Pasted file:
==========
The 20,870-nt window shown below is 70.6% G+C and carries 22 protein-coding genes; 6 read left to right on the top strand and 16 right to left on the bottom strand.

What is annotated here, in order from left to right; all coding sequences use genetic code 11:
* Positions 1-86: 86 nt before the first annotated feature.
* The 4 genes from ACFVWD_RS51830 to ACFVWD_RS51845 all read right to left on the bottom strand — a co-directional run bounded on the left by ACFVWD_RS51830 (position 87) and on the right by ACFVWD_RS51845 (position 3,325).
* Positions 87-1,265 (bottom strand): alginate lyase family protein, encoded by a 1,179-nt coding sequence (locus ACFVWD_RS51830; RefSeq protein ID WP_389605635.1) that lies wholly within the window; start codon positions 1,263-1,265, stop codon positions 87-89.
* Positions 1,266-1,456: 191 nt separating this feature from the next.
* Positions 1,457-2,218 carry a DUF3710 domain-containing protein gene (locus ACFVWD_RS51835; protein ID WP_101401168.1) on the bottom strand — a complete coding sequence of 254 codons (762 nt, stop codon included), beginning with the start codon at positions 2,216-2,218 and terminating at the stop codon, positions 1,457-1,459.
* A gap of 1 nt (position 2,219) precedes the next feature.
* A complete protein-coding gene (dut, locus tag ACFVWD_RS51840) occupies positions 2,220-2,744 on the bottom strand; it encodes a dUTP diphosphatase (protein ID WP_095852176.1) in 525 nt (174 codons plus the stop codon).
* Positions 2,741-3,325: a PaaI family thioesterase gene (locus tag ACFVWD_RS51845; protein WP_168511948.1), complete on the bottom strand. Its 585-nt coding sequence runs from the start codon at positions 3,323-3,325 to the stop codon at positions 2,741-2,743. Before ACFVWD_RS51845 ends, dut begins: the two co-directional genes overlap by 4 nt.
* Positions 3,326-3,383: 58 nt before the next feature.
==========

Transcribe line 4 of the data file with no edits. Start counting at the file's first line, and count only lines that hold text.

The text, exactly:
* The 4 genes from ACFVWD_RS51830 to ACFVWD_RS51845 all read right to left on the bottom strand — a co-directional run bounded on the left by ACFVWD_RS51830 (position 87) and on the right by ACFVWD_RS51845 (position 3,325).